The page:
Despite the growing literary scholarship on Chicana writers, few, if any, studies have exhaustively explored themes of motherhood, maternity, and mother-daughter relationships in their novels. When discussions of motherhood and mother-daughter relationships do occur in literary scholarship, they tend to mostly be a backdrop to a larger conversation on themes such as identity, space, and sexuality, for example. Mother-daughter relationships have been ignored in much literary criticism, but this book reveals that maternal relationships are crucial to the study of Chicana literature; more precisely, examining maternal relationships provides insight to Chicana writers' rejection of intersecting power structures that otherwise silence Chicanas and women of color.
This book advances the field of Chicana literary scholarship through a discussion of Chicana writers' efforts to re-write the script of maternity outside of existing discourses that situate Chicana mothers as silent and passive and the subsequent mother-daughter relationship as a source of tension and angst. Chicana writers are actively engaged in the process of re-writing motherhood that resists the image of the static, disempowered Chicana mother; on the other hand, these same writers engage in broad representations of Chicana mother-daughter relationships that are not merely a source of conflict but also a means in which both mothers and daughters may achieve subjectivity. While some of the texts studied do present often conflicted relationships between mothers and their daughters, the novels do not comfortably accept this script as the rule; rather, the writers included in this study are highly invested in re-writing Chicana motherhood as a source of empowerment even as their works present strained maternal relationships. Chicana writers have challenged the pervasiveness of the problematic virgin/whore binary which has been the motif on which Chicana womanhood/motherhood has been defined, and they resist the construction of maternity on such narrow terms. Many of the novels included in this study actively foreground a conscious resistance to the limiting binaries of motherhood symbolized in the virgin/whore split. The writers critically call for a rethinking of motherhood beyond this scope as a means to explore the empowering possibilities of maternal relationships.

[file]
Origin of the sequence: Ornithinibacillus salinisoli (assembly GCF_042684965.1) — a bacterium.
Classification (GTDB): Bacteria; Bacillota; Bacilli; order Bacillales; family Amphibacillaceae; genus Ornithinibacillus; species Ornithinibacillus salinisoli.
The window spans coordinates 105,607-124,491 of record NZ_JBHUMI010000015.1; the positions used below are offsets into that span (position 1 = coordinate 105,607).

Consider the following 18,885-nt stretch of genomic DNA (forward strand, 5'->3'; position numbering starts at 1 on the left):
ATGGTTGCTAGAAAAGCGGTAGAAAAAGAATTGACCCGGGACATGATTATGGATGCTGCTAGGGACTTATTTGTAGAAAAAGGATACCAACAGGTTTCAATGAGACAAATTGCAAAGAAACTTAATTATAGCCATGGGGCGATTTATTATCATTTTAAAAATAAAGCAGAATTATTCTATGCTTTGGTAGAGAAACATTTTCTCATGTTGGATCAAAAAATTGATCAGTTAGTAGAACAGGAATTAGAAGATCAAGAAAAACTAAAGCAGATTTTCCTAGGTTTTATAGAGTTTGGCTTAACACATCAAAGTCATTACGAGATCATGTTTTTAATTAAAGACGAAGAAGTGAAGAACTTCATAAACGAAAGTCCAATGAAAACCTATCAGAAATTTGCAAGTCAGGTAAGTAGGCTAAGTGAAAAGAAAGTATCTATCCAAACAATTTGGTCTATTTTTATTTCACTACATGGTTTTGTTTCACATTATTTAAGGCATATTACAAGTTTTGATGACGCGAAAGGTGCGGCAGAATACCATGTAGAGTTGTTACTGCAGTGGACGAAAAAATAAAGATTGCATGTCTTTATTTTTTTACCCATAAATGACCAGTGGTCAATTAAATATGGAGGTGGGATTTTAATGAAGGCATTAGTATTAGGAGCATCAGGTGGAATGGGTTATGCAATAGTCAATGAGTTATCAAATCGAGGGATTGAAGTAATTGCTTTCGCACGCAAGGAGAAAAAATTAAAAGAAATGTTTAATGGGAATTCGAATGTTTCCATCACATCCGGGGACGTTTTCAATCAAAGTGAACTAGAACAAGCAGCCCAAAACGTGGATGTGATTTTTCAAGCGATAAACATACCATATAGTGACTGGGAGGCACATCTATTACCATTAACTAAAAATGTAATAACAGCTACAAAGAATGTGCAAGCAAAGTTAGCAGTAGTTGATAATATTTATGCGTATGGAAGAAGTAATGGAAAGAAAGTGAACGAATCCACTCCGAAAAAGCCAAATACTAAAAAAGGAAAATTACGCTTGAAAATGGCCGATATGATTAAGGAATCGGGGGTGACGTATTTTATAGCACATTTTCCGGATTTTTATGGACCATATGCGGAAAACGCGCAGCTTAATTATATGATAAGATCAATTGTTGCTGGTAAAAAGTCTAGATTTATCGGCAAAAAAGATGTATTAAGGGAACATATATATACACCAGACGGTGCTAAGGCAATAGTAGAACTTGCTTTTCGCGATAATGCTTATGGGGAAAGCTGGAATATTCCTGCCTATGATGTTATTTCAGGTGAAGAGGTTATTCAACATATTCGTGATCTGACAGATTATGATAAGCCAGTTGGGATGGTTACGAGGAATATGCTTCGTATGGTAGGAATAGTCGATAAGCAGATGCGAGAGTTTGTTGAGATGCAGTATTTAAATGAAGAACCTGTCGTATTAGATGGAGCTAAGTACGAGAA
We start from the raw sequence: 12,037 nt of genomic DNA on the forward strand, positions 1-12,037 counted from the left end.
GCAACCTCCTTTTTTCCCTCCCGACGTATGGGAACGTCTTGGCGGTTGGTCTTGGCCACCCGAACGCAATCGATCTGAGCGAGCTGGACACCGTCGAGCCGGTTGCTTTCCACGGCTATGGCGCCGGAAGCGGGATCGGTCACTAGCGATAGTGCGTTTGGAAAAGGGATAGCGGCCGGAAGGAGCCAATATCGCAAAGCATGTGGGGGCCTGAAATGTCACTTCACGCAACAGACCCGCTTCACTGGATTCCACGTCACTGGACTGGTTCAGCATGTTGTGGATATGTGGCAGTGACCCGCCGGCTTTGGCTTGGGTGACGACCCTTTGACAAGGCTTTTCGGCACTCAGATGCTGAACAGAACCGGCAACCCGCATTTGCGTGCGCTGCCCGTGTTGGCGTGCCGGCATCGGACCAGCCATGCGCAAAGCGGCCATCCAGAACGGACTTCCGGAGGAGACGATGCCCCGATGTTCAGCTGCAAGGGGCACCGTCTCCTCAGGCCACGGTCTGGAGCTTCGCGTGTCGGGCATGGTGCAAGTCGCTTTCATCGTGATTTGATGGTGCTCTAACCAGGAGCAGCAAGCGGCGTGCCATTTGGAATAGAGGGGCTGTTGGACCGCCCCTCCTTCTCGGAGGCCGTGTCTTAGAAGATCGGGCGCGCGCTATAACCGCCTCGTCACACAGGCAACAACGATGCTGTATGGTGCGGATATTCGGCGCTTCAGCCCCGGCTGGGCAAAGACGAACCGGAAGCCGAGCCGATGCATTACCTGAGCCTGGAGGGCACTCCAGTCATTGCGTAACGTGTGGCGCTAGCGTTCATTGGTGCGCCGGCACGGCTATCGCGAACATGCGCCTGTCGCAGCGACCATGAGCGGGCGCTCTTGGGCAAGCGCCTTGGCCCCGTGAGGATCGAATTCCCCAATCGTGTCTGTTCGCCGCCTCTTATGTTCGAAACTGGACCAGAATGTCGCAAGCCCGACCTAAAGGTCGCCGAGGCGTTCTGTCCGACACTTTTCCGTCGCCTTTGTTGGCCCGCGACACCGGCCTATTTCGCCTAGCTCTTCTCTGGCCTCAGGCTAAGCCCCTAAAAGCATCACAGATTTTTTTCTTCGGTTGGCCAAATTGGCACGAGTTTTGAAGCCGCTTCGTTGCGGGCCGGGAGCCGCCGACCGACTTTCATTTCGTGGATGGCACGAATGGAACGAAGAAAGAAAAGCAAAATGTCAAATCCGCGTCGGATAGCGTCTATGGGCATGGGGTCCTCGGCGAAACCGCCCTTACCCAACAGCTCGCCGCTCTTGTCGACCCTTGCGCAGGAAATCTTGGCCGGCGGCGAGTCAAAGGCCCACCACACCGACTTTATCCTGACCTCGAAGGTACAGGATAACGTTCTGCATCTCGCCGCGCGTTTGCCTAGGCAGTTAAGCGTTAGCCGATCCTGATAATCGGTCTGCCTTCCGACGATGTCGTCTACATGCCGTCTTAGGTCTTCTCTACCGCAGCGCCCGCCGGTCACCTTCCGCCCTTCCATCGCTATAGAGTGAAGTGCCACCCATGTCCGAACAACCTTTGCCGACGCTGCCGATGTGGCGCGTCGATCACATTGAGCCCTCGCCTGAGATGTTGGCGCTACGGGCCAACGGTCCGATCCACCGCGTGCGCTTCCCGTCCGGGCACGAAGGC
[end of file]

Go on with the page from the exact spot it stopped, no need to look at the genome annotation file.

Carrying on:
This book is an important contribution to the fields of Chicana/Latina and American literary scholarship.
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